4. Make sure the cream cheese is soft or else your batter can turn out lumpy. Tiny lumps in the batter are okay as they disappear as the cake bakes.

5. This coffee cake can be a little messy to serve and eat. I like to cut the cake into squares and place them into cupcake liners for ease of eating and a clean and attractive presentation.

ENJOY!

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Lemon-Rosemary Crumb Cake

The strong flavors of rosemary and lemon can oftentimes dominate a recipe. Not so, in this case. From the crunchy lemon crumb on top to the tender cake speckled with bits of rosemary, this cake is delightful from top to bottom. With its perfect blend of flavors and its ease of preparation, it will quickly become one of your “go to” cakes. Serve it for breakfast, brunch, lunch, snack, or dessert!

Lemon-Rosemary Crumb Cake
Cooking Light Magazine, May 1998

Ingredients:
1¼ cups all-purpose flour
2/3 cup sugar
1/8 teaspoon salt
1/4 cup chilled stick margarine or butter, cut into small pieces
3/4 teaspoon minced fresh or 1/4 teaspoon dried rosemary
1/2 teaspoon baking powder
1/4 teaspoon baking soda
1/3 cup low-fat buttermilk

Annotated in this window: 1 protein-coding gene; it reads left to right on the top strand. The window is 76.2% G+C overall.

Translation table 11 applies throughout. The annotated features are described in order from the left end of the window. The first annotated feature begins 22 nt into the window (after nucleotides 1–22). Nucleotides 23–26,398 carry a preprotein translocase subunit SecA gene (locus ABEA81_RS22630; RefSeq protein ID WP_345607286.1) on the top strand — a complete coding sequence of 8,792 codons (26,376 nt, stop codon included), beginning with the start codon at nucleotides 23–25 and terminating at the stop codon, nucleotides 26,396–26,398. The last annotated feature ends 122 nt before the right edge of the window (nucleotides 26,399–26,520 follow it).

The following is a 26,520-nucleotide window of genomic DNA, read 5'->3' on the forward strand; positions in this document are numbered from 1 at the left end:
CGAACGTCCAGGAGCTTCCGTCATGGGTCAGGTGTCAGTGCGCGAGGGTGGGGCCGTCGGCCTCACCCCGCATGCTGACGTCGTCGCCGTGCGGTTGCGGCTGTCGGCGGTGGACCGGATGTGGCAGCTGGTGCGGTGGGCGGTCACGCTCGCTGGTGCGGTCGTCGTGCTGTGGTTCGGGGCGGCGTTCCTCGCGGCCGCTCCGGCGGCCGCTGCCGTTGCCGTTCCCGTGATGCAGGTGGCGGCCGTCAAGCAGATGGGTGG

2 tablespoons fresh lemon juice
1 large egg
Cooking spray
2 teaspoons grated lemon rind
3/4 teaspoon water
Rosemary sprigs (optional)
Lemon slices (optional)

Directions:
1. Preheat oven to 350 degrees F.

2. Lightly spoon flour into dry measuring cups; level with a knife. Combine flour, sugar, and salt in a bowl; cut in butter with a pastry blender or 2 knives until mixture resembles coarse meal. Reserve 1/2 cup flour mixture for topping; set aside.

3. Combine remaining flour mixture, rosemary, baking powder, and baking soda; add buttermilk, lemon juice, and egg. Beat at medium speed of a mixer until blended. Spoon batter into and 8-inch round cake pan coated with cooking spray. Combine reserved 1/2 cup flour mixture, lemon rind, and water; stir with a fork. Sprinkle crumb mixture over batter. Bake at 350 degrees for 30 minutes. Cool on a wire rack. Garnish with rosemary sprigs and lemon slices, if desired.

Yield: 8 servings or 8 wedges